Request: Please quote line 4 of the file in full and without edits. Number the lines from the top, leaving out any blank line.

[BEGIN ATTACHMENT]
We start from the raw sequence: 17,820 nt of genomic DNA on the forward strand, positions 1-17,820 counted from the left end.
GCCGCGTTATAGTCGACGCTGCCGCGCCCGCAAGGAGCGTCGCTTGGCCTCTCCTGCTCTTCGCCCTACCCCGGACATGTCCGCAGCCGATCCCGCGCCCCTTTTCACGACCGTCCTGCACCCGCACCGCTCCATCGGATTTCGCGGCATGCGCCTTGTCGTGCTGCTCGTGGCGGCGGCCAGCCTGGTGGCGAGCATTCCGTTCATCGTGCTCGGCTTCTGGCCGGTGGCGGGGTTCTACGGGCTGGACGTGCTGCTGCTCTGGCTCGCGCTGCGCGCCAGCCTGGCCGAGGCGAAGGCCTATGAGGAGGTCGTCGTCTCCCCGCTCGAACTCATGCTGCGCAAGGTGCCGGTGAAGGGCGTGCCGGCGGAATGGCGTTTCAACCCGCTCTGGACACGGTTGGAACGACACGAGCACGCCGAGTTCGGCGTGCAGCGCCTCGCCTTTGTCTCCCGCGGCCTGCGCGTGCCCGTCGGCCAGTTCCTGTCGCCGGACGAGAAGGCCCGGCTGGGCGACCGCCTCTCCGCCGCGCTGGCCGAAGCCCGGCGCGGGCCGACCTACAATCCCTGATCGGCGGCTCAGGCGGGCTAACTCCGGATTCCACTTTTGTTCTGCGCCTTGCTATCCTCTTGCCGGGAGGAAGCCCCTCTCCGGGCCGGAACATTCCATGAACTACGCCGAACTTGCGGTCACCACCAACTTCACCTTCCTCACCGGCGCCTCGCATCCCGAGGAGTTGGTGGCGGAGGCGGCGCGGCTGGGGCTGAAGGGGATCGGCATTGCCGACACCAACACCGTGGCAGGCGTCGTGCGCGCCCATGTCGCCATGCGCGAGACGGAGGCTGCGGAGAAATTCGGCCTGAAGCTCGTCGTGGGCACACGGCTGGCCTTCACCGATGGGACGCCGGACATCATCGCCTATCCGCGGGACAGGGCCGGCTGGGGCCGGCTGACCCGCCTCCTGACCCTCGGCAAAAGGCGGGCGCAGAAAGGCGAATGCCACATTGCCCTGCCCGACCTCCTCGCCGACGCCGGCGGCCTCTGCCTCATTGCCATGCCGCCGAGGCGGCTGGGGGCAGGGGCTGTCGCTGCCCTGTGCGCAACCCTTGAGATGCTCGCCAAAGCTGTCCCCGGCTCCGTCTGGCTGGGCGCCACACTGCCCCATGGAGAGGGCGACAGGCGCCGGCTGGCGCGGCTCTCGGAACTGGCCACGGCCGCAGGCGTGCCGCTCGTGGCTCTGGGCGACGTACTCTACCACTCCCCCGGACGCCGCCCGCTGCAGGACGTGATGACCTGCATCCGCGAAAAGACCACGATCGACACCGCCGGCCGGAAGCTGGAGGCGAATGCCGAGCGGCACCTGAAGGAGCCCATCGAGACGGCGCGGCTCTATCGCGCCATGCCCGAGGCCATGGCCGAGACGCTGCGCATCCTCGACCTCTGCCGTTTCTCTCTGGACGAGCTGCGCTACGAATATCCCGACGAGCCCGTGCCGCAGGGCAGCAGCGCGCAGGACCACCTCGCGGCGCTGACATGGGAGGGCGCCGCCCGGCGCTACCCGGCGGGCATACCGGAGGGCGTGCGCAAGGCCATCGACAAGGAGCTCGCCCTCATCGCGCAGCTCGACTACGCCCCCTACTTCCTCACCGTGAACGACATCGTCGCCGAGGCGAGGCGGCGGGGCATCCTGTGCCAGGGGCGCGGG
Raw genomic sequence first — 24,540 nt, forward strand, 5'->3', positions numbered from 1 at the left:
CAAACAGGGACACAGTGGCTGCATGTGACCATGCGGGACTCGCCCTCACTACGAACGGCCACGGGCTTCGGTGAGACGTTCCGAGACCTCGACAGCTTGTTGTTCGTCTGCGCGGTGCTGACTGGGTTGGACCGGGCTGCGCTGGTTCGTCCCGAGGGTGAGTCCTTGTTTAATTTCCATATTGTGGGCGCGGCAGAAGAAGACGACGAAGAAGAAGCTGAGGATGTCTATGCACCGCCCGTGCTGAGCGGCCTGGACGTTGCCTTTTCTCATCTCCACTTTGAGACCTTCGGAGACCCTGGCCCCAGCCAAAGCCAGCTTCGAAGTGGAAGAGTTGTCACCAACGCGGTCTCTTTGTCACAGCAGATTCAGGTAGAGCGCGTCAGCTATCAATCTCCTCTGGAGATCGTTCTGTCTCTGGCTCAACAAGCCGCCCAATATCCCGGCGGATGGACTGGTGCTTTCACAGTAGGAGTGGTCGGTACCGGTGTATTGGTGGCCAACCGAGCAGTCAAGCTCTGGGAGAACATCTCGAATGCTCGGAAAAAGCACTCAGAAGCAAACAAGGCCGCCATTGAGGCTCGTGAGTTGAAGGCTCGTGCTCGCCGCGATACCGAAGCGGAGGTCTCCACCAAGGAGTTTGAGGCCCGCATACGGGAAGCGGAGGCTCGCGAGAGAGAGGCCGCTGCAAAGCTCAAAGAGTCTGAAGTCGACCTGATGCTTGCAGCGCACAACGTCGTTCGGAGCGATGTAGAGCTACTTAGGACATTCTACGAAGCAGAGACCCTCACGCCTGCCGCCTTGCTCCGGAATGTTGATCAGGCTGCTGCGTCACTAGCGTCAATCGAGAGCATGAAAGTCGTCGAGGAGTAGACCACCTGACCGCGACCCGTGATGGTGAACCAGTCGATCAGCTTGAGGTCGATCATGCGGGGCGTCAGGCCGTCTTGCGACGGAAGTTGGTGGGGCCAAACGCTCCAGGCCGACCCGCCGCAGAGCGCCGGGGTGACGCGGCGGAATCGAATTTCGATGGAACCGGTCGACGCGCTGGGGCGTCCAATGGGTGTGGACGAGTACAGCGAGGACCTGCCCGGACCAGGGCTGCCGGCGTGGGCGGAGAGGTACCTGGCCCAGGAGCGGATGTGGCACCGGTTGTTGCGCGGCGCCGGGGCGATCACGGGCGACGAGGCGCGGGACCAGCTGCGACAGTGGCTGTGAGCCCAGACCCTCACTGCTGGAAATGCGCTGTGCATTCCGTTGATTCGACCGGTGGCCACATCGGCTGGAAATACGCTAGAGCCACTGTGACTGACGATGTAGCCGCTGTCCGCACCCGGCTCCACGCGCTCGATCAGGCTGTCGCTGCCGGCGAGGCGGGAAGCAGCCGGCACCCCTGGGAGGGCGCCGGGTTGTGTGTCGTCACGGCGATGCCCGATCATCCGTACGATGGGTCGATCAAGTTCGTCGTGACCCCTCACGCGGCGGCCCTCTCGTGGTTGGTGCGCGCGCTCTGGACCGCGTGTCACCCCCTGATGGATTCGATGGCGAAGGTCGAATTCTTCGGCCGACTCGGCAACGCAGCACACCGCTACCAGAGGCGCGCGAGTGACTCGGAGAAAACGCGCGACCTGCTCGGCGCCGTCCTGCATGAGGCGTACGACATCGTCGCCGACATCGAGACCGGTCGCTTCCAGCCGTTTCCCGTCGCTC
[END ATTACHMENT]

CAAACAGGGACACAGTGGCTGCATGTGACCATGCGGGACTCGCCCTCACTACGAACGGCCACGGGCTTCGGTGAGACGTTCCGAGACCTCGACAGCTTGTTGTTCGTCTGCGCGGTGCTGACTGGGTTGGACCGGGCTGCGCTGGTTCGTCCCGAGGGTGAGTCCTTGTTTAATTTCCATATTGTGGGCGCGGCAGAAGAAGACGACGAAGAAGAAGCTGAGGATGTCTATGCACCGCCCGTGCTGAGCGGCCTGGACGTTGCCTTTTCTCATCTCCACTTTGAGACCTTCGGAGACCCTGGCCCCAGCCAAAGCCAGCTTCGAAGTGGAAGAGTTGTCACCAACGCGGTCTCTTTGTCACAGCAGATTCAGGTAGAGCGCGTCAGCTATCAATCTCCTCTGGAGATCGTTCTGTCTCTGGCTCAACAAGCCGCCCAATATCCCGGCGGATGGACTGGTGCTTTCACAGTAGGAGTGGTCGGTACCGGTGTATTGGTGGCCAACCGAGCAGTCAAGCTCTGGGAGAACATCTCGAATGCTCGGAAAAAGCACTCAGAAGCAAACAAGGCCGCCATTGAGGCTCGTGAGTTGAAGGCTCGTGCTCGCCGCGATACCGAAGCGGAGGTCTCCACCAAGGAGTTTGAGGCCCGCATACGGGAAGCGGAGGCTCGCGAGAGAGAGGCCGCTGCAAAGCTCAAAGAGTCTGAAGTCGACCTGATGCTTGCAGCGCACAACGTCGTTCGGAGCGATGTAGAGCTACTTAGGACATTCTACGAAGCAGAGACCCTCACGCCTGCCGCCTTGCTCCGGAATGTTGATCAGGCTGCTGCGTCACTAGCGTCAATCGAGAGCATGAAAGTCGTCGAGGAGTAGACCACCTGACCGCGACCCGTGATGGTGAACCAGTCGATCAGCTTGAGGTCGATCATGCGGGGCGTCAGGCCGTCTTGCGACGGAAGTTGGTGGGGCCAAACGCTCCAGGCCGACCCGCCGCAGAGCGCCGGGGTGACGCGGCGGAATCGAATTTCGATGGAACCGGTCGACGCGCTGGGGCGTCCAATGGGTGTGGACGAGTACAGCGAGGACCTGCCCGGACCAGGGCTGCCGGCGTGGGCGGAGAGGTACCTGGCCCAGGAGCGGATGTGGCACCGGTTGTTGCGCGGCGCCGGGGCGATCACGGGCGACGAGGCGCGGGACCAGCTGCGACAGTGGCTGTGAGCCCAGACCCTCACTGCTGGAAATGCGCTGTGCATTCCGTTGATTCGACCGGTGGCCACATCGGCTGGAAATACGCTAGAGCCACTGTGACTGACGATGTAGCCGCTGTCCGCACCCGGCTCCACGCGCTCGATCAGGCTGTCGCTGCCGGCGAGGCGGGAAGCAGCCGGCACCCCTGGGAGGGCGCCGGGTTGTGTGTCGTCACGGCGATGCCCGATCATCCGTACGATGGGTCGATCAAGTTCGTCGTGACCCCTCACGCGGCGGCCCTCTCGTGGTTGGTGCGCGCGCTCTGGACCGCGTGTCACCCCCTGATGGATTCGATGGCGAAGGTCGAATTCTTCGGCCGACTCGGCAACGCAGCACACCGCTACCAGAGGCGCGCGAGTGACTCGGAGAAAACGCGCGACCTGCTCGGCGCCGTCCTGCATGAGGCGTACGACATCGTCGCCGACATCGAGACCGGTCGCTTCCAGCCGTTTCCCGTCGCTC